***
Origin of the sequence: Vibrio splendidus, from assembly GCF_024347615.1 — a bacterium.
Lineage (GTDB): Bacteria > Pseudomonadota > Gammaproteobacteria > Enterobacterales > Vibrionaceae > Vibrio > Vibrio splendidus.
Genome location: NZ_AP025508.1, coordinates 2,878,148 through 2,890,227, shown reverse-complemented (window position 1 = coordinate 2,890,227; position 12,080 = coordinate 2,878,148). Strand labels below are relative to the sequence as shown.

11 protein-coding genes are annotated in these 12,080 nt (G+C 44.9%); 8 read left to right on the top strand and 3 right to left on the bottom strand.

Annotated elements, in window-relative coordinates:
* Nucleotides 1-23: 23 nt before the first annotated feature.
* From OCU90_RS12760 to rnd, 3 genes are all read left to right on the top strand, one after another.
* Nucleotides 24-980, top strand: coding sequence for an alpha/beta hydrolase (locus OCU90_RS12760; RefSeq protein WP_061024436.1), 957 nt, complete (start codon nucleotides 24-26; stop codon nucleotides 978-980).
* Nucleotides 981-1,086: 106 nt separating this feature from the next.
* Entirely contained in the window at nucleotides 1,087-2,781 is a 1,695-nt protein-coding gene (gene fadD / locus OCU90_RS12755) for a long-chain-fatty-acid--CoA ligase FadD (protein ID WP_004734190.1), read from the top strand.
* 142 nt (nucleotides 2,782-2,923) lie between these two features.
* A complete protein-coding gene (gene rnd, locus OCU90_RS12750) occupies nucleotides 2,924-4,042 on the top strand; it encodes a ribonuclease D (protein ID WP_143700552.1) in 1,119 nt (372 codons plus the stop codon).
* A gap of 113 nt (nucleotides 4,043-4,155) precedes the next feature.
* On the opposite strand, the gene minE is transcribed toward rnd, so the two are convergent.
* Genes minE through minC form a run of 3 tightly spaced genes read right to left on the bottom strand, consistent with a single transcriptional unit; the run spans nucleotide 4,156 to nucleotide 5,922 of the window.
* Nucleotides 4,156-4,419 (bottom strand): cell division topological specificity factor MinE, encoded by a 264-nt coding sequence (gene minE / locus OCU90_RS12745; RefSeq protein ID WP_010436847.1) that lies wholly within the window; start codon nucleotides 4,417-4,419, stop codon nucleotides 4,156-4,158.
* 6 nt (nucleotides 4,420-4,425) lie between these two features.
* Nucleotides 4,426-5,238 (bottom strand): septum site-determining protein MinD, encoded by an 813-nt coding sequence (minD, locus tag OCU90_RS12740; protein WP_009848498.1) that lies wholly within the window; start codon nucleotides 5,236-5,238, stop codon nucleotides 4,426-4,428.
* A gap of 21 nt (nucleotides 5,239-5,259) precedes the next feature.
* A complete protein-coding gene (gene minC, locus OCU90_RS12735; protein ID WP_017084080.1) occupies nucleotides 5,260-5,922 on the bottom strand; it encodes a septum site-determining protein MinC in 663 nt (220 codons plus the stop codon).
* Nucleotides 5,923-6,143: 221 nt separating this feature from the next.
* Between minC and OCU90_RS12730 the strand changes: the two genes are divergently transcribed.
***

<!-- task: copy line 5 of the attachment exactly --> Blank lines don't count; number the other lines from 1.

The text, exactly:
Annotated elements, in window-relative coordinates: